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Amendment of the Law

Part of the debate – in the House of Commons at 1:57 pm on 20th March 2014.

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Photo of Vincent Cable Vincent Cable The Secretary of State for Business, Innovation and Skills 1:57 pm, 20th March 2014

That is not actually true. All recoveries tend to start with consumer spending, but lack of investment is a deep-rooted problem in the United Kingdom, and it is a problem with which we are trying to deal. However, if the hon. Gentleman studies the figures from the Office for Budget Responsibility, he will see that business investment increased by 7% last year, and the CBI projections for this year are higher than that. Business investment is beginning to take serious shape.

I think that, when we speak of growth, recovery and productivity, it is worth our while reflecting on some of the 18 Budget statements to which I have listened and responded in the past. For more than a decade, Budgets were introduced by the present Opposition, and there was a very positive story every year until we reached 2008. We had 2% growth, and there was enormous triumphalist cheering about the wonders of the brilliant Government economic policy that had produced that achievement. Comparisons were made with the past which suggested that this was the greatest economic performance, if not since the Victorians, probably since the Georgians, the Tudors or even the Romans. However, we had to go back to the Greeks to find the word that captured the spirit of those early Budgets. It was the word “hubris”, which encapsulated the Opposition’s simple inability to understand that weaknesses were building up during that growth.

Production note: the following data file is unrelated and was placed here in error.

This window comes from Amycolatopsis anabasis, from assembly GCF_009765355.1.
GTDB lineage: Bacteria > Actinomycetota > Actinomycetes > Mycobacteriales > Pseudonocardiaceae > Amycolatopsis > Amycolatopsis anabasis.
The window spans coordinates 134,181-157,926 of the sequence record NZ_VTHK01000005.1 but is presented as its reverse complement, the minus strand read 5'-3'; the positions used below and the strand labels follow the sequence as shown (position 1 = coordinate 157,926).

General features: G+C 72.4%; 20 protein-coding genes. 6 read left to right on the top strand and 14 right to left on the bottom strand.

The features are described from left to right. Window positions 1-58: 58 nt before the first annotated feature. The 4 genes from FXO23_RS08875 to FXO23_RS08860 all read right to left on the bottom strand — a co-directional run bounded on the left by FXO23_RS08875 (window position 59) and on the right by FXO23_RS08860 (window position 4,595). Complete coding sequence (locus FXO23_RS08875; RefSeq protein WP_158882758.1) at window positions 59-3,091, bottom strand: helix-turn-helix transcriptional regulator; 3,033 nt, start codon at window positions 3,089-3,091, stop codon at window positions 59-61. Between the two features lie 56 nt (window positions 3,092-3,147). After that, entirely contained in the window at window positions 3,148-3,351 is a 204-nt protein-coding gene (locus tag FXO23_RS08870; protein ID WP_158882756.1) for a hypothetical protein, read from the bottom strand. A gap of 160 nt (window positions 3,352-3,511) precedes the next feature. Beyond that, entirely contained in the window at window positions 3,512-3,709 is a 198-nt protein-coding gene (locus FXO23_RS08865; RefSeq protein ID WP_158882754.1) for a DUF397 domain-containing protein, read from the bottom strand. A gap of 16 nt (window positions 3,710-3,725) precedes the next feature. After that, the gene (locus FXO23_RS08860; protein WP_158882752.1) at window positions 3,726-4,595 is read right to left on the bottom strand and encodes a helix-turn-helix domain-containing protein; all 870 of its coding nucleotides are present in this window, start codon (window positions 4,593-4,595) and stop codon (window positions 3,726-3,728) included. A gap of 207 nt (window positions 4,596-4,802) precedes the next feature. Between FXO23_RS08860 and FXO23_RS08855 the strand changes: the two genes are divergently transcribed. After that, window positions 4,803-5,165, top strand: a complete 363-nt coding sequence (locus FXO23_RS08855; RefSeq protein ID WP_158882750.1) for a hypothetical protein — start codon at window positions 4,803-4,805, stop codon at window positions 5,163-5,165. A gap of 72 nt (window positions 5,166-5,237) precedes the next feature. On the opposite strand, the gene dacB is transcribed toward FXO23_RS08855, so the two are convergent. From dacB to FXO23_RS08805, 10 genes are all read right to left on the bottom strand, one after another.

Our Government are confident that we now have recovery. We are positive about it, and proud of our contribution to it. However, we acknowledge that there are some deep-seated historical weaknesses that now need to be addressed, and the Chancellor did address them in a systematic way in the Budget yesterday. The first and most important way of dealing with those weaknesses—and the driver of productivity—is, of course, higher levels of investment. That is why the extension of investment allowances, which will substantially increase the incentives for small and medium-sized companies, particularly those in the manufacturing sector—over time and in terms of scale—is such a big step forward, and is so welcome.